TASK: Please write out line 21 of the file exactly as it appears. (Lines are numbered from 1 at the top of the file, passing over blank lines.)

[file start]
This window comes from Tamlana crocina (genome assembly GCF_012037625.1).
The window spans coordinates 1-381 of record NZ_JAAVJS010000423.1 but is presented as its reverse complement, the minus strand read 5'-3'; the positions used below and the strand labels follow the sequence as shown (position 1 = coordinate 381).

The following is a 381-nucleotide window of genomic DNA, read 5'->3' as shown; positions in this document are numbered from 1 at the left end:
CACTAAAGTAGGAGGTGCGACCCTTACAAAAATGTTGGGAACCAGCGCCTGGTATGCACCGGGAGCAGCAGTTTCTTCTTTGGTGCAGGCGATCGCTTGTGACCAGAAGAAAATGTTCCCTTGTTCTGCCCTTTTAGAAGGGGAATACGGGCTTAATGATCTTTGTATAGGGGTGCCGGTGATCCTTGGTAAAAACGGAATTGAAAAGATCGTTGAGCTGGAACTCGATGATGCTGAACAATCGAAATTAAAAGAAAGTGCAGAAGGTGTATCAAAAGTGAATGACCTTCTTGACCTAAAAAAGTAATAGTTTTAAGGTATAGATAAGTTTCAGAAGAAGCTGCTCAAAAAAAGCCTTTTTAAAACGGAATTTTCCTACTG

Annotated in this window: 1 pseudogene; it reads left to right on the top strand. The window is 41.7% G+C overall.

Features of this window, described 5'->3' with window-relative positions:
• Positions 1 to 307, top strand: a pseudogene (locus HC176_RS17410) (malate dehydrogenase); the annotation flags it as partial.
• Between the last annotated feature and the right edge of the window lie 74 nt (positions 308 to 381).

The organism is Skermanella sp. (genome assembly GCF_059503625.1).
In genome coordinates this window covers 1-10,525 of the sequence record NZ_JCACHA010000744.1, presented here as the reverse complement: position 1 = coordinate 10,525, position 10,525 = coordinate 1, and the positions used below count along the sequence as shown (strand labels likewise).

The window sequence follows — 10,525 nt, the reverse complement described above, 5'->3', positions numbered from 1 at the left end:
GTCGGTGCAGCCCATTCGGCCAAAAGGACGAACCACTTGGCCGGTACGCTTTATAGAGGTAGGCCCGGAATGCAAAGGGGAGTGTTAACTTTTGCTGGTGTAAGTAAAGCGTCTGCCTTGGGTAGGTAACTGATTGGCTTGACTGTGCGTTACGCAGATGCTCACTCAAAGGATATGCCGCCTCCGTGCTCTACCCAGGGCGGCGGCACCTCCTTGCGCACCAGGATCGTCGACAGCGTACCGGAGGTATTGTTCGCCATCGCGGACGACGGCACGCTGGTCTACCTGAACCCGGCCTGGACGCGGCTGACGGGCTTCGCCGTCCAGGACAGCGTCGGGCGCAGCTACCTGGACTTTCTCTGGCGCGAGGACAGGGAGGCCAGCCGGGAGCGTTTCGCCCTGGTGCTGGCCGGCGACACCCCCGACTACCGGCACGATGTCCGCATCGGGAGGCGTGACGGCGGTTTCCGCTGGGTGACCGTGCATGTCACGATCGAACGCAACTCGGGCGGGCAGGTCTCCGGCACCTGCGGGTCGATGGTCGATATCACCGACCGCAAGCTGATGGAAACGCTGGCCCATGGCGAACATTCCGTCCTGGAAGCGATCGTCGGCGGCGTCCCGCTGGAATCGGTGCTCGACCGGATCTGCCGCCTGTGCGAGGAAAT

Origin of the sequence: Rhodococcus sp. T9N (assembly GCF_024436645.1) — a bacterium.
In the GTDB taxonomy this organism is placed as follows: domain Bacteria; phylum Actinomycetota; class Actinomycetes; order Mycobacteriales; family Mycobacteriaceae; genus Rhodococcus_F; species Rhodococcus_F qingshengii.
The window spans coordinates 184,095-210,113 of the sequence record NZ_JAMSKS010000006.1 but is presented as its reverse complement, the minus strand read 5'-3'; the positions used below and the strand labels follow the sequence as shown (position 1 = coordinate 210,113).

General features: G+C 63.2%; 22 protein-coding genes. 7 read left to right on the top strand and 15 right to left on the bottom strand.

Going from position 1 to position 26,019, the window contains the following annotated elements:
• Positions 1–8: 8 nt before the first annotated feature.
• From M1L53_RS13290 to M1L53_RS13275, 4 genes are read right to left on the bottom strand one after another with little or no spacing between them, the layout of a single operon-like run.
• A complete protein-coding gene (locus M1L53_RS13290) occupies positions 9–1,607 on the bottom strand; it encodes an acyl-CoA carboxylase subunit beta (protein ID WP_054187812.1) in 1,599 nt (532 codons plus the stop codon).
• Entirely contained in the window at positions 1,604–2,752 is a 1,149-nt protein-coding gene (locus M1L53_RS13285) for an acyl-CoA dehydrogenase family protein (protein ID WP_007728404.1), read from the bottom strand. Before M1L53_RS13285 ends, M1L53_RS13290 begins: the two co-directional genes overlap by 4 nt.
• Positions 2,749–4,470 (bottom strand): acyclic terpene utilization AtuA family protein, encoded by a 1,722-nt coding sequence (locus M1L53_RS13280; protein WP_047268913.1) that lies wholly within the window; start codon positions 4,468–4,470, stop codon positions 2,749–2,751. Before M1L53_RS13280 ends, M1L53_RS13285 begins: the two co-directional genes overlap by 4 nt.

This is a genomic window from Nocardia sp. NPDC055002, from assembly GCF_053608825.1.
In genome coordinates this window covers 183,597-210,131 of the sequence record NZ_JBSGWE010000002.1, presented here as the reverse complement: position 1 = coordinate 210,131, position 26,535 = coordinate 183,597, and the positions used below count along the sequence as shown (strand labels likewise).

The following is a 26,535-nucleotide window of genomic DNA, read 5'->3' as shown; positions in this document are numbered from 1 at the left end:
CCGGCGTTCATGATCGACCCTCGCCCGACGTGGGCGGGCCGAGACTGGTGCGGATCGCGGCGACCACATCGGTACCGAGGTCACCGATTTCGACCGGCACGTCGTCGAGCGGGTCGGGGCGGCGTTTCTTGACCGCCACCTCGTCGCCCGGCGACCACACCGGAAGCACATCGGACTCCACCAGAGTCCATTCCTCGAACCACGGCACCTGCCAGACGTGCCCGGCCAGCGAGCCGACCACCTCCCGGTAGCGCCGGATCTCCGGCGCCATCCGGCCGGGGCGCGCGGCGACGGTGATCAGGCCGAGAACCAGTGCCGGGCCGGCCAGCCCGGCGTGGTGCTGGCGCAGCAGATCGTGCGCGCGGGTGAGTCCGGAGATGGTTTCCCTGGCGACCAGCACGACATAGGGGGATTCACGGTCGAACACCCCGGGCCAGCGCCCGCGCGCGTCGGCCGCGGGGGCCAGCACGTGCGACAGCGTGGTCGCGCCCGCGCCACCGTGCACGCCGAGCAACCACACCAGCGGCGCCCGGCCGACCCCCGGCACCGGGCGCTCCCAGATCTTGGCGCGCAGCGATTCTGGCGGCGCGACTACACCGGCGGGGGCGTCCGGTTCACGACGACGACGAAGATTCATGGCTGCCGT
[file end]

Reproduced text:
• Entirely contained in the window at positions 1,604–2,752 is a 1,149-nt protein-coding gene (locus M1L53_RS13285) for an acyl-CoA dehydrogenase family protein (protein ID WP_007728404.1), read from the bottom strand. Before M1L53_RS13285 ends, M1L53_RS13290 begins: the two co-directional genes overlap by 4 nt.